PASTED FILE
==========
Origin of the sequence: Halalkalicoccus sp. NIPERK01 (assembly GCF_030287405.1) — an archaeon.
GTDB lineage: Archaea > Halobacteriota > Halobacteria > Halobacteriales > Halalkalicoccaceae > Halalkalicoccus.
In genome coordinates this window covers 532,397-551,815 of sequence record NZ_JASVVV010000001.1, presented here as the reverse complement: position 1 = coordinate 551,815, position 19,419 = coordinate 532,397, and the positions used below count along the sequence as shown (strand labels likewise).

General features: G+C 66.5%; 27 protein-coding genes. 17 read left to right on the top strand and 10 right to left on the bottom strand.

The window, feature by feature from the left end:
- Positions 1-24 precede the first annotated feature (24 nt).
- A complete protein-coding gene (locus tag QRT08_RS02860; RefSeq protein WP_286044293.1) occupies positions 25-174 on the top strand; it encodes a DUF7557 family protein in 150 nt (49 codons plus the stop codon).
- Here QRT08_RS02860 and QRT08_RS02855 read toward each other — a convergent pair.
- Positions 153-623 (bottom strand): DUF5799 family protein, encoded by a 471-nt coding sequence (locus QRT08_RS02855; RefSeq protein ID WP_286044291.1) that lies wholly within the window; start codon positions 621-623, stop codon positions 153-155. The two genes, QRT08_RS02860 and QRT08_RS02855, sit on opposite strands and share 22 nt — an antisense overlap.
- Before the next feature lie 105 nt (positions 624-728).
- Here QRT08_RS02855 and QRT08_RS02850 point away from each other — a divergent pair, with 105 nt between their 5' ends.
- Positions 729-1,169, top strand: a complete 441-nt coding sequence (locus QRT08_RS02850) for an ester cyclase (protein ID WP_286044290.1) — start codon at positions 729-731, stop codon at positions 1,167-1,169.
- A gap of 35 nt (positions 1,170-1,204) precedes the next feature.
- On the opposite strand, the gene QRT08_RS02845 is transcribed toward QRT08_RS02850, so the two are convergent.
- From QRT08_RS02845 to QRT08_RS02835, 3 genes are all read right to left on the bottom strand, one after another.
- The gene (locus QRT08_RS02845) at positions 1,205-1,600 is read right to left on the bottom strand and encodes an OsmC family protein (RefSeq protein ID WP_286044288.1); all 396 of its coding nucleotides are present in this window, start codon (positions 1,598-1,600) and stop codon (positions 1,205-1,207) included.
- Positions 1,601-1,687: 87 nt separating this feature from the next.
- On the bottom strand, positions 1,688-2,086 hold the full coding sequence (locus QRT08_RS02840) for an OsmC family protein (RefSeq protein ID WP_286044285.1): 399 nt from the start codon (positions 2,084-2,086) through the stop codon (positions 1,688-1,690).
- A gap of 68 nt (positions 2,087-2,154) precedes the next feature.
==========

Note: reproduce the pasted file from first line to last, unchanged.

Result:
Origin of the sequence: Halalkalicoccus sp. NIPERK01 (assembly GCF_030287405.1) — an archaeon.
GTDB lineage: Archaea > Halobacteriota > Halobacteria > Halobacteriales > Halalkalicoccaceae > Halalkalicoccus.
In genome coordinates this window covers 532,397-551,815 of sequence record NZ_JASVVV010000001.1, presented here as the reverse complement: position 1 = coordinate 551,815, position 19,419 = coordinate 532,397, and the positions used below count along the sequence as shown (strand labels likewise).

General features: G+C 66.5%; 27 protein-coding genes. 17 read left to right on the top strand and 10 right to left on the bottom strand.

The window, feature by feature from the left end:
- Positions 1-24 precede the first annotated feature (24 nt).
- A complete protein-coding gene (locus tag QRT08_RS02860; RefSeq protein WP_286044293.1) occupies positions 25-174 on the top strand; it encodes a DUF7557 family protein in 150 nt (49 codons plus the stop codon).
- Here QRT08_RS02860 and QRT08_RS02855 read toward each other — a convergent pair.
- Positions 153-623 (bottom strand): DUF5799 family protein, encoded by a 471-nt coding sequence (locus QRT08_RS02855; RefSeq protein ID WP_286044291.1) that lies wholly within the window; start codon positions 621-623, stop codon positions 153-155. The two genes, QRT08_RS02860 and QRT08_RS02855, sit on opposite strands and share 22 nt — an antisense overlap.
- Before the next feature lie 105 nt (positions 624-728).
- Here QRT08_RS02855 and QRT08_RS02850 point away from each other — a divergent pair, with 105 nt between their 5' ends.
- Positions 729-1,169, top strand: a complete 441-nt coding sequence (locus QRT08_RS02850) for an ester cyclase (protein ID WP_286044290.1) — start codon at positions 729-731, stop codon at positions 1,167-1,169.
- A gap of 35 nt (positions 1,170-1,204) precedes the next feature.
- On the opposite strand, the gene QRT08_RS02845 is transcribed toward QRT08_RS02850, so the two are convergent.
- From QRT08_RS02845 to QRT08_RS02835, 3 genes are all read right to left on the bottom strand, one after another.
- The gene (locus QRT08_RS02845) at positions 1,205-1,600 is read right to left on the bottom strand and encodes an OsmC family protein (RefSeq protein ID WP_286044288.1); all 396 of its coding nucleotides are present in this window, start codon (positions 1,598-1,600) and stop codon (positions 1,205-1,207) included.
- Positions 1,601-1,687: 87 nt separating this feature from the next.
- On the bottom strand, positions 1,688-2,086 hold the full coding sequence (locus QRT08_RS02840) for an OsmC family protein (RefSeq protein ID WP_286044285.1): 399 nt from the start codon (positions 2,084-2,086) through the stop codon (positions 1,688-1,690).
- A gap of 68 nt (positions 2,087-2,154) precedes the next feature.